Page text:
Trade deficit pegged at N$6.2 billion
Namibia recorded a trade deficit of N$6.2 billion in in the second quarter of 2017, which is mainly attributed to a larger decline in the import bill (-N$4.1bn) than the decline in export receipts (-N$1.5bn) during this period, the Namibian Statistics Agency reported.
According to the agency, the quarterly merchandise trade deficit narrowed in the second quarter of 2017 when compared with the same period last year (N$8.8 billion.) The value of exported goods fell by 9.8% y-o-y in the second quarter of 2017. This decline is attributed to lower copper cathode exports (-16% y-o-y) to Switzerland, lower diamond exports (-30.8% y-o-y) to Botswana and lower fish exports (-21.6% y-o-y) to Spain.
Meanwhile the value of imported goods declined by 9 % y-o-y in during the same quarter. The lower import bill was thanks to a decline in the imports of vehicles, boilers and petroleum products from South Africa and lower diamond imports from Botswana
“Significantly higher international copper and zinc prices over the past year have, disappointingly, not translated into substantial increases in refined Namibian copper and zinc exports. Also, despite a recovery in Namdeb’s diamond production, following extended planned maintenance of its main diamond-mining sea vessel in Q2 2016, DeBeers’ rough diamond auction sales have been lackluster. Furthermore, the uranium price has remained severely depressed, at close to 13-year lows, which has weighed on uranium exports,” PSG Wealth Management Namibia said.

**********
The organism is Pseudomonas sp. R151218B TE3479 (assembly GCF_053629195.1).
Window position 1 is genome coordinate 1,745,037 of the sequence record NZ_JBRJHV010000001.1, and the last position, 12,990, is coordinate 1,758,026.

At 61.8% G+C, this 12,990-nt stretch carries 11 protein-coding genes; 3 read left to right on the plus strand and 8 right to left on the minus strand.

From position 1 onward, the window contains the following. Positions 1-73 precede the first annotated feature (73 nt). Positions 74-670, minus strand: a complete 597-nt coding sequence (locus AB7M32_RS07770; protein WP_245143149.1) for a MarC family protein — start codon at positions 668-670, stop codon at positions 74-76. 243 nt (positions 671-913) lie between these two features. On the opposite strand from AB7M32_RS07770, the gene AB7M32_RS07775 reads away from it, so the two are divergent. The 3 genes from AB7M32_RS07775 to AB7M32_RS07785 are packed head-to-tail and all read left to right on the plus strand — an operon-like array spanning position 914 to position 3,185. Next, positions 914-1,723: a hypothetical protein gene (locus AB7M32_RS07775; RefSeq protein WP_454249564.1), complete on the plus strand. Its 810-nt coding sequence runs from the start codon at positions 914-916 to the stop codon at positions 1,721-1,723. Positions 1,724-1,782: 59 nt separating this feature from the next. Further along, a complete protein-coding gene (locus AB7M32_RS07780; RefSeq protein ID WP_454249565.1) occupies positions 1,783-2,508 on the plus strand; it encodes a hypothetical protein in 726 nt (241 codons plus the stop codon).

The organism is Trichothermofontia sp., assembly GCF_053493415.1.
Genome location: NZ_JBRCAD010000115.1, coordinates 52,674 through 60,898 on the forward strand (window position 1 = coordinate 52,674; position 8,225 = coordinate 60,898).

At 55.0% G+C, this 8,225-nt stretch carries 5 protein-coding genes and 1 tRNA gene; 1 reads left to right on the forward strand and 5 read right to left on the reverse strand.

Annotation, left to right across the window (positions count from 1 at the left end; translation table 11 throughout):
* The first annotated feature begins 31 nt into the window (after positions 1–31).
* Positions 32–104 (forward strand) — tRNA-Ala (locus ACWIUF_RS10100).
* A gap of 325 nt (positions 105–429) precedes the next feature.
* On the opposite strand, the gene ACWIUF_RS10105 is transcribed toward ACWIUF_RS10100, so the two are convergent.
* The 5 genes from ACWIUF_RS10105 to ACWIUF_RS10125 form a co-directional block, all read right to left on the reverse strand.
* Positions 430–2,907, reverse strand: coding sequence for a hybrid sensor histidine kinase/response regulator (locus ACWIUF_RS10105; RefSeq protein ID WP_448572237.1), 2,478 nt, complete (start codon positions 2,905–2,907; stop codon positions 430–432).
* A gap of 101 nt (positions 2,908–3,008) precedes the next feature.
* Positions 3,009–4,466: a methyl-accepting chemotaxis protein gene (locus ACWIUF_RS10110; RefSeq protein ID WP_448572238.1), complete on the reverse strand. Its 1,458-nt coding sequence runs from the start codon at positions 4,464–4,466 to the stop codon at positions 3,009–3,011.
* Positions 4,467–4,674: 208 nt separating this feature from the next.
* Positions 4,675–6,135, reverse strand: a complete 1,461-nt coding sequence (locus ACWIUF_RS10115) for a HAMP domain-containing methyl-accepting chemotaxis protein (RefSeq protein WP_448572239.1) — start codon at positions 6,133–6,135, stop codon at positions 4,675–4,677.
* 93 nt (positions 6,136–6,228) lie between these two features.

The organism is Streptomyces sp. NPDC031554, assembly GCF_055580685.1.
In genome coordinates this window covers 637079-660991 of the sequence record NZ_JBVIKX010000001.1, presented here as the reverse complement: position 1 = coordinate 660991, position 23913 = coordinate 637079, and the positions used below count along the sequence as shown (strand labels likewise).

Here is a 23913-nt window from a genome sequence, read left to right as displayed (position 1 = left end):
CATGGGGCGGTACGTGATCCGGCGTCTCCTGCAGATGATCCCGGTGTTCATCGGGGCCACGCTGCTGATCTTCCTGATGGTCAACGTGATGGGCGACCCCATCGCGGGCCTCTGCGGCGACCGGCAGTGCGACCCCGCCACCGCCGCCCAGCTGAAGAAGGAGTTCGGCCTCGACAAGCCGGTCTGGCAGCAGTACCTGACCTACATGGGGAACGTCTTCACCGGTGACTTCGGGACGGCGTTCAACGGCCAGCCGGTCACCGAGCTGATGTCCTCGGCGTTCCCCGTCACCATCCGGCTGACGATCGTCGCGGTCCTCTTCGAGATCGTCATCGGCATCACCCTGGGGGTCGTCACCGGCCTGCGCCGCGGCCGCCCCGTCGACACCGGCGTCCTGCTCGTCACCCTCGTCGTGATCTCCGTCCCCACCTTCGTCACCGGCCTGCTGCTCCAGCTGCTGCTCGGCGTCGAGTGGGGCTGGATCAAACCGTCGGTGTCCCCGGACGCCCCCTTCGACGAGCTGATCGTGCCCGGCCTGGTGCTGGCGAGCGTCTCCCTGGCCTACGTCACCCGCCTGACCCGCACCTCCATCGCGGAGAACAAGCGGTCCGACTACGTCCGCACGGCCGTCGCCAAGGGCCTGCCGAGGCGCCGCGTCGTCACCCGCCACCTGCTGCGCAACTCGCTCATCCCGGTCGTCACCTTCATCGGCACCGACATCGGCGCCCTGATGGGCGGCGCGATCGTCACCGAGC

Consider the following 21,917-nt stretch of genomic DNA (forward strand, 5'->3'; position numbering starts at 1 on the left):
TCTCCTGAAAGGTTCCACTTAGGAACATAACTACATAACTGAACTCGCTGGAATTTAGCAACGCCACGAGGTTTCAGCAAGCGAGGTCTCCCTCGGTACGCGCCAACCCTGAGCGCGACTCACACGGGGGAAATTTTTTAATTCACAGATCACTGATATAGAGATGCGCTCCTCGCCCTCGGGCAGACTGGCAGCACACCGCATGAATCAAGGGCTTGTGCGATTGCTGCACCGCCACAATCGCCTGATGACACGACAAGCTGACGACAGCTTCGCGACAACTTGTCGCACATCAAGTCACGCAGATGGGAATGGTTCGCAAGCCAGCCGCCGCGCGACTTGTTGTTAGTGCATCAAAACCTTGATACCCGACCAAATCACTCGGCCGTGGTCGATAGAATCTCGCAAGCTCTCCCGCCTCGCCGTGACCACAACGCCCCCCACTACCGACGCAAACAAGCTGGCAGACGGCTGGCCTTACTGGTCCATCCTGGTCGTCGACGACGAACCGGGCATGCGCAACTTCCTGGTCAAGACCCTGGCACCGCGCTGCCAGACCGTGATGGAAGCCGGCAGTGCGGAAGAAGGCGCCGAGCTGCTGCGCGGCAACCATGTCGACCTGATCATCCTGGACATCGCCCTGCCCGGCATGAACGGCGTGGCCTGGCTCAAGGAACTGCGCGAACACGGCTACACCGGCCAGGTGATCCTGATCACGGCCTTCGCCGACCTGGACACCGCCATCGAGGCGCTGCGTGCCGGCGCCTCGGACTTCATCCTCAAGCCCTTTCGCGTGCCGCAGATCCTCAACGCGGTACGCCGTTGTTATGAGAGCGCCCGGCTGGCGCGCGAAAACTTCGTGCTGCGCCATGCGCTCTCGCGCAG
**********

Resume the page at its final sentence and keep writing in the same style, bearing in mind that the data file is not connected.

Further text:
Looking ahead, PSG expects the quarterly trade deficit to narrow slightly during the rest of 2017 on the back of an expected recovery in diamond sales and continued growth in gold exports, while imports are expected to remain subdued due to weak local demand and low construction activity (due to the completion of major mining projects and governmental budget cuts to capital projects).
The country’s major export destinations in during this quarter were South Africa (23% of total exports), Switzerland (14.5%), Botswana (12.3%) and Spain (6.4%). While most of its imports were sourced from South Africa (60.4% of total imports), Botswana (6.9%), Bulgaria (4.4%), Zambia (4.3%) and China (3.7%).
The leading import commodities were petroleum products, vehicles, boilers and diamonds, while top export products were diamonds, copper (ores and cathodes), fish and livestock.